FLASHBACK: Obama Feels ‘Frustration’ When Talking To Foreigners
A look through the pages of former President Barack Obama’s 2006 autobiography shows he seemed to suffer from the same “racial anxiety” that many pundits and journalists have diagnosed President Donald Trump’s supporters with.
In “The Audacity of Hope,” then-Sen. Obama of Illinois wrote about his personal feelings towards immigration and early changes in the country’s demographic landscape:
“When I see Mexican flags waved at pro-immigration demonstrations, I sometimes feel a flush of patriotic resentment,” he wrote.
While such words wouldn’t raise an eyebrows over a decade ago, it’s hard to imagine any politician today — let alone a Democratic presidential hopeful — get away with such honesty without a flurry of media scrutiny.
Yet Obama goes even further in his next sentence, in what could surely be interpreted by columnists and commentators as nothing but ugly xenophobia were he thinking of running in 2020.
“When I’m forced to use a translator to communicate with the guy fixing my car, I feel a certain frustration,” he wrote.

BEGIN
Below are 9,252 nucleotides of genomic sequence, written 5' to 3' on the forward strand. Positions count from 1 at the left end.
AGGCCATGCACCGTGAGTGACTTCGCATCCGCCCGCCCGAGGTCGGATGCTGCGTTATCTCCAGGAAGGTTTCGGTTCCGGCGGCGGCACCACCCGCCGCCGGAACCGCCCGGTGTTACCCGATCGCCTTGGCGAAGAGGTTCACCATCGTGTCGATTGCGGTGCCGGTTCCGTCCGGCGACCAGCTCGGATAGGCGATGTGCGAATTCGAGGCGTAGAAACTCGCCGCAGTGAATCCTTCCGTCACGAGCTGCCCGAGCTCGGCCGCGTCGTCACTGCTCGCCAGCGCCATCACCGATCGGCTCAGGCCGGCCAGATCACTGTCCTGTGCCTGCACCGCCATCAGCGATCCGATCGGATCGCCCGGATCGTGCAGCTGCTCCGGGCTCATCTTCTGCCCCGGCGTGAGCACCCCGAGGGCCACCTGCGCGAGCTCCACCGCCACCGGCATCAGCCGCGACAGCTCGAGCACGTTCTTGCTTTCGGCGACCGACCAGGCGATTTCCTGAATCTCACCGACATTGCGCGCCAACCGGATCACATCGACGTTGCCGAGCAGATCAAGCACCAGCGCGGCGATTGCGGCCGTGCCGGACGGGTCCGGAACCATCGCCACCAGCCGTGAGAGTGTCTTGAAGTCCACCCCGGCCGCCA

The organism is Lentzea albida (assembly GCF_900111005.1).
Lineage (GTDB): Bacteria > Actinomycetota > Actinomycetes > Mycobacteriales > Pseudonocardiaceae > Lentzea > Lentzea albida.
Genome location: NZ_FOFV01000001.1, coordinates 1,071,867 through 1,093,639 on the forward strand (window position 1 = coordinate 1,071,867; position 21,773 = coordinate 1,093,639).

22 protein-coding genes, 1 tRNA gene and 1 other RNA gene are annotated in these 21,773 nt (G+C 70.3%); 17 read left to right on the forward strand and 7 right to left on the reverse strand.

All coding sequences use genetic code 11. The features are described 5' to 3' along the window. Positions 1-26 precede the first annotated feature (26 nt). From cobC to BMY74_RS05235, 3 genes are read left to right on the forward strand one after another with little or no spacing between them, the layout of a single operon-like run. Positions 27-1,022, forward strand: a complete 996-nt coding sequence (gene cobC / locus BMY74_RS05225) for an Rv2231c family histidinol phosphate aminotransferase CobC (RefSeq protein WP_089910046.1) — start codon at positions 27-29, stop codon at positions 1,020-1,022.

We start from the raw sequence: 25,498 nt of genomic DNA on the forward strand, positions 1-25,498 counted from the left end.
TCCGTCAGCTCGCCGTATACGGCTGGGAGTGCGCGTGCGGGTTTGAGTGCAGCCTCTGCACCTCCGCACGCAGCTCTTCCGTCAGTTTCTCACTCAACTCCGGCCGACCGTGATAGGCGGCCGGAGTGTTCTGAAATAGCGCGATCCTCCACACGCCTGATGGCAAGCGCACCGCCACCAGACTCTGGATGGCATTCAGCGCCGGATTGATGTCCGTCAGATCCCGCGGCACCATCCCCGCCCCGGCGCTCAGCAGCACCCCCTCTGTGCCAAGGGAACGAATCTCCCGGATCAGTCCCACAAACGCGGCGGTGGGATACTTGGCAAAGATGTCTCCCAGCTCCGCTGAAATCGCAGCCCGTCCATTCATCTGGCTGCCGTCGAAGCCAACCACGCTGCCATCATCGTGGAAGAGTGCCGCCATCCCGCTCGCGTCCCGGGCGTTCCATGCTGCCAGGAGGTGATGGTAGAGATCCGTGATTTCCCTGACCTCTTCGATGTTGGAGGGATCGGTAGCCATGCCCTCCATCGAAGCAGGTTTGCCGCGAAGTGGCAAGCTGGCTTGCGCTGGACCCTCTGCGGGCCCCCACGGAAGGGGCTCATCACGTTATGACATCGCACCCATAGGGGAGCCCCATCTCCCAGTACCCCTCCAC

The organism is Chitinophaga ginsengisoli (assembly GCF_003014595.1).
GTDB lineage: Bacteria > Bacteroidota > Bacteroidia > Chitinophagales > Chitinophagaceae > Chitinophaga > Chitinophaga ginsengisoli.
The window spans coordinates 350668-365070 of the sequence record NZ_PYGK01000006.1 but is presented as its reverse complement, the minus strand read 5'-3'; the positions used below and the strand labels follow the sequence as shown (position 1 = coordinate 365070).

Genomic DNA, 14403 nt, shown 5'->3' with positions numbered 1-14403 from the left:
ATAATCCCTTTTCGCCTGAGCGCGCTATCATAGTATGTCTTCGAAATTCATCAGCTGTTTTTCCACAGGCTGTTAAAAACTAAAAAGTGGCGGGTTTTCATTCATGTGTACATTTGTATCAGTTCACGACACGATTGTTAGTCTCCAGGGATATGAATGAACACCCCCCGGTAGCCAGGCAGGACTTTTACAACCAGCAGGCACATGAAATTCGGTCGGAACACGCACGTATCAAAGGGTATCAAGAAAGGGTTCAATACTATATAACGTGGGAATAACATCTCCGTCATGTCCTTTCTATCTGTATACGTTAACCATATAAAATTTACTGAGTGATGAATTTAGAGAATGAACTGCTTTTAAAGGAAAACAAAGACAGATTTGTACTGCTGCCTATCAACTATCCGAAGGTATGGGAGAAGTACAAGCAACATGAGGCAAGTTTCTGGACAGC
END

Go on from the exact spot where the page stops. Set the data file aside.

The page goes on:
Aside from the absurdity of a mechanic with a full-time translator on staff, Obama is clearly trying to empathize with Americans who feel concerned about the country growing more and more unfamiliar to them. While such empathy might seem welcoming given our polarized politics, such an anecdote would certainly not mesh with the Democratic Party’s leftward lurch on immigration.
2006 Obama’s solution to his frustration with communicating with foreigners is to “insist to those already here that with citizenship comes obligations — to a common language,” that is, English.
While a politician telling Hispanic immigrants to speak English might spark a “Saturday Night Live” skit nowadays, Obama’s 12-year-old autobiography shows that both parties were once not so far apart on immigration policy.
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